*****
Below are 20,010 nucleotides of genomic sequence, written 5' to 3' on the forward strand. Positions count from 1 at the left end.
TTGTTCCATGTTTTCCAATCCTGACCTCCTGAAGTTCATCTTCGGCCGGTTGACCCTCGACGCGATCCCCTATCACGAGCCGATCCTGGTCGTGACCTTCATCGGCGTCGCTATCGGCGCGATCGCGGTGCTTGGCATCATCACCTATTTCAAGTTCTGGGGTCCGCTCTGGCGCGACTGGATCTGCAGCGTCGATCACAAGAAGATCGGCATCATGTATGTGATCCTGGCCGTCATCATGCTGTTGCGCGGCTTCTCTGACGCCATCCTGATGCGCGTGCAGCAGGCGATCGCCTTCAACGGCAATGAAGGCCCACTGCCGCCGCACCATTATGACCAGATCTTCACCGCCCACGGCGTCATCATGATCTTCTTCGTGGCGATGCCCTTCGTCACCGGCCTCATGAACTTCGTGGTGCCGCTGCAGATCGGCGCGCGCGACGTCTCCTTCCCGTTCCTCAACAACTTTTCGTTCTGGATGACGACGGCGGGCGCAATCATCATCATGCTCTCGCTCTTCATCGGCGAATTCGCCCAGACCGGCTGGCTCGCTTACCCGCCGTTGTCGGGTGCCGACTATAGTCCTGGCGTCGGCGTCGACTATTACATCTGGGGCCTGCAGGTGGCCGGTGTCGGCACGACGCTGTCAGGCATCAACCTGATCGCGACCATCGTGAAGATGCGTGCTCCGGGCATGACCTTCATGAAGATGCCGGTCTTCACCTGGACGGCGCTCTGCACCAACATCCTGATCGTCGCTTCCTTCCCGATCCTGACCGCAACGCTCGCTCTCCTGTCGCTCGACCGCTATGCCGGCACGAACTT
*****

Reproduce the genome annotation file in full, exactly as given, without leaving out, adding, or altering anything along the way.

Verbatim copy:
Below are 20,010 nucleotides of genomic sequence, written 5' to 3' on the forward strand. Positions count from 1 at the left end.
TTGTTCCATGTTTTCCAATCCTGACCTCCTGAAGTTCATCTTCGGCCGGTTGACCCTCGACGCGATCCCCTATCACGAGCCGATCCTGGTCGTGACCTTCATCGGCGTCGCTATCGGCGCGATCGCGGTGCTTGGCATCATCACCTATTTCAAGTTCTGGGGTCCGCTCTGGCGCGACTGGATCTGCAGCGTCGATCACAAGAAGATCGGCATCATGTATGTGATCCTGGCCGTCATCATGCTGTTGCGCGGCTTCTCTGACGCCATCCTGATGCGCGTGCAGCAGGCGATCGCCTTCAACGGCAATGAAGGCCCACTGCCGCCGCACCATTATGACCAGATCTTCACCGCCCACGGCGTCATCATGATCTTCTTCGTGGCGATGCCCTTCGTCACCGGCCTCATGAACTTCGTGGTGCCGCTGCAGATCGGCGCGCGCGACGTCTCCTTCCCGTTCCTCAACAACTTTTCGTTCTGGATGACGACGGCGGGCGCAATCATCATCATGCTCTCGCTCTTCATCGGCGAATTCGCCCAGACCGGCTGGCTCGCTTACCCGCCGTTGTCGGGTGCCGACTATAGTCCTGGCGTCGGCGTCGACTATTACATCTGGGGCCTGCAGGTGGCCGGTGTCGGCACGACGCTGTCAGGCATCAACCTGATCGCGACCATCGTGAAGATGCGTGCTCCGGGCATGACCTTCATGAAGATGCCGGTCTTCACCTGGACGGCGCTCTGCACCAACATCCTGATCGTCGCTTCCTTCCCGATCCTGACCGCAACGCTCGCTCTCCTGTCGCTCGACCGCTATGCCGGCACGAACTT